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Preparing your vehicle for the return to work

Fuzz Townshend Tyre Teacher

Since the October energy price hike and recent government announcements stating that support for households will end sooner than initially outlined, there has been an increase in the amount of cars back on the road during rush hour. Coincidence? Perhaps, or could it be that those office workers who have continued their work from home schedules beyond lockdown are now choosing to return to the workplace to reduce their energy usage?

If this is your current situation, ask yourself this – has my car been sitting idle for a long period of time? If your answer is yes and you’re suddenly transitioning from a quick 2 minute drive to the shops, to a daily motorway commute, it’s important to carry out a few key vehicle checks to ensure everything is in good working order.



First thing’s first – check your tyre pressure. Tyres can lose pressure if they have been still for a long time, so it’s important to make sure they are correctly inflated according to the manufacturer’s recommendations. You can usually find the specifications either in your vehicle handbook, on the inside of the car door or on the inside of the fuel cap.

Next, make sure your tread depth is above the legal limit. It’s recommended that this doesn’t fall below 3mm. An easy way to check is to take a 20p coin and place it facing upwards into the main grooves. If the outer band of the coin is out of view, then you are above the legal limit. However, if any of this can be seen, it’s time to get your tyre changed.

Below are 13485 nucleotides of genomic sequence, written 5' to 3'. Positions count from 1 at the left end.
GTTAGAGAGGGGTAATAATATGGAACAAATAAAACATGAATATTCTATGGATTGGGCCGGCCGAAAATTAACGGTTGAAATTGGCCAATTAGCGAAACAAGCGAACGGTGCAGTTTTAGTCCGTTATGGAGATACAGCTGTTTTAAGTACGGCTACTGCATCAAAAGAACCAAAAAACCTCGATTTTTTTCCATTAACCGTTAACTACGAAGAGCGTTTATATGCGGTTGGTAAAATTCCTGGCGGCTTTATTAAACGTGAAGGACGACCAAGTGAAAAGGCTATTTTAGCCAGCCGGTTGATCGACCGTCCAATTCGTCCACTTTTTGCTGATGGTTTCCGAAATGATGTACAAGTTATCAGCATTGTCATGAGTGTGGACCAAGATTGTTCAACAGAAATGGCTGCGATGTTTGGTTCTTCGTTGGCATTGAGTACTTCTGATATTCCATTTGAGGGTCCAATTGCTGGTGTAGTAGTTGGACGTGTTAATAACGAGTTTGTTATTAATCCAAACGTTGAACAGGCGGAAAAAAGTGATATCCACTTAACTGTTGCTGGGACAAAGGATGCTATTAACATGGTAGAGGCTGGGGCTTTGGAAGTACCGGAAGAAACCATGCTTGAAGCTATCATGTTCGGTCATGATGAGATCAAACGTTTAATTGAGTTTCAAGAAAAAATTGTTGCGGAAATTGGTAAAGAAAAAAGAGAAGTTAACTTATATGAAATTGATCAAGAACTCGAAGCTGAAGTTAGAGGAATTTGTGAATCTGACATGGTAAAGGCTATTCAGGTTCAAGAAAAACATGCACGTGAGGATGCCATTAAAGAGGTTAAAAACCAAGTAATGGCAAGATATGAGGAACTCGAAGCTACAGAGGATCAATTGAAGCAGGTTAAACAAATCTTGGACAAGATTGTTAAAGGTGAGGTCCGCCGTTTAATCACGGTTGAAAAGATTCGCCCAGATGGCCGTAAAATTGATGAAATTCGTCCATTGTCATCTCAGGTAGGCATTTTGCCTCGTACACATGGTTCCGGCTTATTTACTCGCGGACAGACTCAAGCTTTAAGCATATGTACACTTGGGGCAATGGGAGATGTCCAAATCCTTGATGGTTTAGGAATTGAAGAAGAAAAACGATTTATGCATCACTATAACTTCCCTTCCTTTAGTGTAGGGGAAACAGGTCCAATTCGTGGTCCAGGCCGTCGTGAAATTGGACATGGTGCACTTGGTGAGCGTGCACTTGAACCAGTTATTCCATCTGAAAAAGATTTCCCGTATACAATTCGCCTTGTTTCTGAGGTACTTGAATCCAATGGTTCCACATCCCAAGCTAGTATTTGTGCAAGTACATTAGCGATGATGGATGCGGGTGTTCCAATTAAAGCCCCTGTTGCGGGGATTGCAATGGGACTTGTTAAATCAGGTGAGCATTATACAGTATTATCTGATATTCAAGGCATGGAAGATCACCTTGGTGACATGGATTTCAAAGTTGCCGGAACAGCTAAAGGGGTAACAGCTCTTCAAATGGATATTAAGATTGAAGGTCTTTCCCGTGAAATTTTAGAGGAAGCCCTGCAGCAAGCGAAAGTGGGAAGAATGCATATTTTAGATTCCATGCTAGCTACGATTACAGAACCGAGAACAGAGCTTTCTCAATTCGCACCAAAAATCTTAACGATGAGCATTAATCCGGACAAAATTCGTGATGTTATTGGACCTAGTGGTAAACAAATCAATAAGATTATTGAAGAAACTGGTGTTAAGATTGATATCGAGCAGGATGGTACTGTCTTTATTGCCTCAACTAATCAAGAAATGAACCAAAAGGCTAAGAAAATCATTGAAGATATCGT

Check your tyres’ ages: any tyre over ten years of age should be replaced as soon as possible. The date of manufacture is indicated within a small panel on the sidewall of the tyre and consists of four numbers. The first two numbers identify the week and the second two the year of manufacture.

Last, but certainly not least, check for any signs of damage. If you haven’t moved your car at all for a while, your tyres may have uneven wear. It’s wise to move your car, even slightly, to rotate the wheels for more even wear. You can also do visual checks for any cracks, bulges or cuts.

If you want to see how to do these checks yourself, check out this video:


It may sound obvious, but don’t forget to check your fuel levels before setting off on any journey. We all know from lockdown that it’s easy to get out of the habit of filling up and if you haven’t driven for a while, you may have less in the tank than you think.

Under the bonnet

The last thing you want on your first day returning to the office is to end up stranded at the roadside because you failed to do the essential fluid checks.

Firstly, check your oil level is between the minimum and maximum mark on the dipstick and top up if necessary. Levels below the minimum mark can lead to severe engine damage, so beware!

It’s also important to keep an eye on your coolant levels. However, don’t carry out this check while your engine is still hot. Leave it for several hours to cool. If you need to top up, be sure to consult your handbook for the correct coolant.

Light the way

Finally, don’t forget to check all of your lights are in working order. It’s best to get someone else to walk around the vehicle and check for you, so you can test the reverse lights too.

Now you’re ready to hit the road. Happy driving!

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Tyre Size Guide

The normal width of the tyre
The aspect ratio, this mark represents the height of the tyre sidewall
The diameter of the tyres inner rim in inches
Load capacity of the tyre
The maximum speed for this tyre at full load